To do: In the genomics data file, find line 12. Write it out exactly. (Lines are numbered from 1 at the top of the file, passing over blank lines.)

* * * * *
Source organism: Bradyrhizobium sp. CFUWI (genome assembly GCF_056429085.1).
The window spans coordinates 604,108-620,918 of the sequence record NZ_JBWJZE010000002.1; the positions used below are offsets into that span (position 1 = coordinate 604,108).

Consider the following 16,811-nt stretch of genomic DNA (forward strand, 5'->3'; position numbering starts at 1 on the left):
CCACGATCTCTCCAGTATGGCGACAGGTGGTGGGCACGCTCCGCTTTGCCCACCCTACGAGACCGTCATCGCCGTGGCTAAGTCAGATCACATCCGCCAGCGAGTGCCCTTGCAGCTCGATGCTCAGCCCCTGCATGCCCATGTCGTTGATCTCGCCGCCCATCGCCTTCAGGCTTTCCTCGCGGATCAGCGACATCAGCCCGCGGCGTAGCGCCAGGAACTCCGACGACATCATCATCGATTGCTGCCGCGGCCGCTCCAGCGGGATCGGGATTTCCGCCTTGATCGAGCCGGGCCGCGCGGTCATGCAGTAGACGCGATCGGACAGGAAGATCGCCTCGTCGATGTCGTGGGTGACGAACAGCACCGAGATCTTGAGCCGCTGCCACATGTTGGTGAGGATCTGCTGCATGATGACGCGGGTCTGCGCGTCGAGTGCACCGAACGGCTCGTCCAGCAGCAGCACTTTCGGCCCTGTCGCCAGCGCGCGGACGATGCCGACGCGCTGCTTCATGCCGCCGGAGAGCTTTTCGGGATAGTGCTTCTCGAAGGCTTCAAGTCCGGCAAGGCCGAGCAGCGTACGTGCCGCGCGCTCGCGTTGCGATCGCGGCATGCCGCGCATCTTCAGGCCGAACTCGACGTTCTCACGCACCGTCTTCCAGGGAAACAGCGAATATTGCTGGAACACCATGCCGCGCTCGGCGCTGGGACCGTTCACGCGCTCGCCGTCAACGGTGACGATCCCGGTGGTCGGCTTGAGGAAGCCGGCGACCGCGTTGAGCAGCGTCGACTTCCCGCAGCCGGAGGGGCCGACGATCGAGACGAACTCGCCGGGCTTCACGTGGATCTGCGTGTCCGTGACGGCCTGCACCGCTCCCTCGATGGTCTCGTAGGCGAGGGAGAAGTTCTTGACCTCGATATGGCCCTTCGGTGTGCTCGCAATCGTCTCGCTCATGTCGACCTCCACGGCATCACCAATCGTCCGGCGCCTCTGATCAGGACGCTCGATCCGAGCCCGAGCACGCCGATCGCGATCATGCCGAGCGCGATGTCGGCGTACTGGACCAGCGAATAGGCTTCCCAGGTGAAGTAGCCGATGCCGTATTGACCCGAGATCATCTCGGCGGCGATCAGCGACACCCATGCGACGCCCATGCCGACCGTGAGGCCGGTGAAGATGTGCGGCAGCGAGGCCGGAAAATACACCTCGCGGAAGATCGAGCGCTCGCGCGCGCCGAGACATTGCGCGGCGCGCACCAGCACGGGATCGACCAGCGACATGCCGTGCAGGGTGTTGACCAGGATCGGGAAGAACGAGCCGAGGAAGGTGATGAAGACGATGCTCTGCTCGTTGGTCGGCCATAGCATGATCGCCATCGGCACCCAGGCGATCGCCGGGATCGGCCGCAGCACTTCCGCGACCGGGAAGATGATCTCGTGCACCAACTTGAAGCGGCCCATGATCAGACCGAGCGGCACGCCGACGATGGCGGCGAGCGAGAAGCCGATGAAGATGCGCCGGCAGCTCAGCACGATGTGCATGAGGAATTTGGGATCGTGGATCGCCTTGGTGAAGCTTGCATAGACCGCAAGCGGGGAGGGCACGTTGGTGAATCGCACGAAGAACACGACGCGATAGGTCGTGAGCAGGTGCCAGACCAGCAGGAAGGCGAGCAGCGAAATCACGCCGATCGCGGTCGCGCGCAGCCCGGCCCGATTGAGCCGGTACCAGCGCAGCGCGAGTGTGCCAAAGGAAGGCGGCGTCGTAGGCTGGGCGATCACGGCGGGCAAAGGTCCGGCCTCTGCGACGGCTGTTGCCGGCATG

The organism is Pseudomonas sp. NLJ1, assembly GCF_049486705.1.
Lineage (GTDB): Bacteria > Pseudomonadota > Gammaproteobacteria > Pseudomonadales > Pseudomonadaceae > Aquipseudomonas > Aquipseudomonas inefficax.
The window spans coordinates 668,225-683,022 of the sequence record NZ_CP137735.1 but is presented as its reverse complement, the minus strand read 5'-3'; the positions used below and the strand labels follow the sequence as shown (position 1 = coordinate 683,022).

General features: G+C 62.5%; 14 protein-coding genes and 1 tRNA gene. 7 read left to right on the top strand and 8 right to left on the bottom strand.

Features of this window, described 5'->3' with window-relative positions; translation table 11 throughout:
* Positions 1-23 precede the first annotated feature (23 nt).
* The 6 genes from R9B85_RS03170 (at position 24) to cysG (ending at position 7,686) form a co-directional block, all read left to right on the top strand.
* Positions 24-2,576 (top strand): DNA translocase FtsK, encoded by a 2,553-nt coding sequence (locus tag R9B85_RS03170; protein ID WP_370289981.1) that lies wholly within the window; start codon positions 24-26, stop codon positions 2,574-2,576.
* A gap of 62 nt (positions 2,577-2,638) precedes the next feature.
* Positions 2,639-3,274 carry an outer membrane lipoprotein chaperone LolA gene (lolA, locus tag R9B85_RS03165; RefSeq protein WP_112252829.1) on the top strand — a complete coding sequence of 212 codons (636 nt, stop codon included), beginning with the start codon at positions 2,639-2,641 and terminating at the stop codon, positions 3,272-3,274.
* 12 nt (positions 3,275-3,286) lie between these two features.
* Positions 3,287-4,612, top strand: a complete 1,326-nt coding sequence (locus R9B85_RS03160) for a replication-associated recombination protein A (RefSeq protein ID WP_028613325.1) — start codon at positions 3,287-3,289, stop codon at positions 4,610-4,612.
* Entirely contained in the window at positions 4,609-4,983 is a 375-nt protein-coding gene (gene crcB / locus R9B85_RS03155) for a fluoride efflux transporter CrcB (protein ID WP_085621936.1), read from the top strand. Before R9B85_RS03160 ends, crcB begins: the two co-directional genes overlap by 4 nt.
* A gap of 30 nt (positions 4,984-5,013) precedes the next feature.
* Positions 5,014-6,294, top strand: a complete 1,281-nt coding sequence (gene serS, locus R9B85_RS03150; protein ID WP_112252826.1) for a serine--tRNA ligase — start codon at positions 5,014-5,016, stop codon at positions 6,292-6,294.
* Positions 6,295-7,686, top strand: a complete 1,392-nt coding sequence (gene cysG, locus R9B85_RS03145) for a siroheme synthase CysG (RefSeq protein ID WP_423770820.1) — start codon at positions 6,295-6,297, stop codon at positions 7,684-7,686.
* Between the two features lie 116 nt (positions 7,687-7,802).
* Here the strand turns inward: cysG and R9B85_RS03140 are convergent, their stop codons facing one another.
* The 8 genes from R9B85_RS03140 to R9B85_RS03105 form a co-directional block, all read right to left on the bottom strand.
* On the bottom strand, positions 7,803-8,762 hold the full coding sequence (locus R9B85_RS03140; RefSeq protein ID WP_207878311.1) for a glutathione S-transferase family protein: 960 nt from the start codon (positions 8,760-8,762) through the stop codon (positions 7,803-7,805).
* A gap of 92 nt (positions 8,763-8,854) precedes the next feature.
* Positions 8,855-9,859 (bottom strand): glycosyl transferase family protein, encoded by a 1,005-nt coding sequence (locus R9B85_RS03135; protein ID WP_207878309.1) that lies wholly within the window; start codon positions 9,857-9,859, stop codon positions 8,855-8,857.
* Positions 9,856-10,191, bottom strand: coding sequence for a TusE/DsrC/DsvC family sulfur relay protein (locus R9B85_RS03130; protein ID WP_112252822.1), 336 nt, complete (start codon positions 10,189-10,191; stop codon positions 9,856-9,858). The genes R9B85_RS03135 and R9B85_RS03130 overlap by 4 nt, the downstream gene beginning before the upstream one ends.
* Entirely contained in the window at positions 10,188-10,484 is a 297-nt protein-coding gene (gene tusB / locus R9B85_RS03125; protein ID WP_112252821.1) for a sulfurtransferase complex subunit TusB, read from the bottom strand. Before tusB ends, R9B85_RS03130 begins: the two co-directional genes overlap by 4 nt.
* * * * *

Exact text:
* Positions 24-2,576 (top strand): DNA translocase FtsK, encoded by a 2,553-nt coding sequence (locus tag R9B85_RS03170; protein ID WP_370289981.1) that lies wholly within the window; start codon positions 24-26, stop codon positions 2,574-2,576.